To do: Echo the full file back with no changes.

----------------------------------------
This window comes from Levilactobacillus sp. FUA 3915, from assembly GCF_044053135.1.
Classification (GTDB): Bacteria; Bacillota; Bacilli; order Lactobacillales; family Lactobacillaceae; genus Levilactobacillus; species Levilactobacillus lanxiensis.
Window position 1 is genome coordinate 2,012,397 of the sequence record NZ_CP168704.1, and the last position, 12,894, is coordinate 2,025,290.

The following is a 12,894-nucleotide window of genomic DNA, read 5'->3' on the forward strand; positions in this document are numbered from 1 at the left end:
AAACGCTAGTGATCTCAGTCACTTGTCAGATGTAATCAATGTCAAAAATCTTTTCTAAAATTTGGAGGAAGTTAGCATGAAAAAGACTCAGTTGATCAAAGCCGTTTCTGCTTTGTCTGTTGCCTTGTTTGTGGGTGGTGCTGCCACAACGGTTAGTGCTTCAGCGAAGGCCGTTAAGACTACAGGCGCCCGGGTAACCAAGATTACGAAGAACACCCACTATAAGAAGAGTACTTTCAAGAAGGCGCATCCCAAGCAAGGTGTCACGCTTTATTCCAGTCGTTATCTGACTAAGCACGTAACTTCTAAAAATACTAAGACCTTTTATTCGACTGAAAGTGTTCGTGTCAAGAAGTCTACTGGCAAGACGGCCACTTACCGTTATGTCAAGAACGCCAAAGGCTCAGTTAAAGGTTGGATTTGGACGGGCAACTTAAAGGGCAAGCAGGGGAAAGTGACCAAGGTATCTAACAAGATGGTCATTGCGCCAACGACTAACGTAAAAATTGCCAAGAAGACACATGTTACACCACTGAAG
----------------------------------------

This window comes from Levilactobacillus sp. FUA 3915, from assembly GCF_044053135.1.
Classification (GTDB): Bacteria; Bacillota; Bacilli; order Lactobacillales; family Lactobacillaceae; genus Levilactobacillus; species Levilactobacillus lanxiensis.
Window position 1 is genome coordinate 2,012,397 of the sequence record NZ_CP168704.1, and the last position, 12,894, is coordinate 2,025,290.

The following is a 12,894-nucleotide window of genomic DNA, read 5'->3' on the forward strand; positions in this document are numbered from 1 at the left end:
AAACGCTAGTGATCTCAGTCACTTGTCAGATGTAATCAATGTCAAAAATCTTTTCTAAAATTTGGAGGAAGTTAGCATGAAAAAGACTCAGTTGATCAAAGCCGTTTCTGCTTTGTCTGTTGCCTTGTTTGTGGGTGGTGCTGCCACAACGGTTAGTGCTTCAGCGAAGGCCGTTAAGACTACAGGCGCCCGGGTAACCAAGATTACGAAGAACACCCACTATAAGAAGAGTACTTTCAAGAAGGCGCATCCCAAGCAAGGTGTCACGCTTTATTCCAGTCGTTATCTGACTAAGCACGTAACTTCTAAAAATACTAAGACCTTTTATTCGACTGAAAGTGTTCGTGTCAAGAAGTCTACTGGCAAGACGGCCACTTACCGTTATGTCAAGAACGCCAAAGGCTCAGTTAAAGGTTGGATTTGGACGGGCAACTTAAAGGGCAAGCAGGGGAAAGTGACCAAGGTATCTAACAAGATGGTCATTGCGCCAACGACTAACGTAAAAATTGCCAAGAAGACACATGTTACACCACTGAAG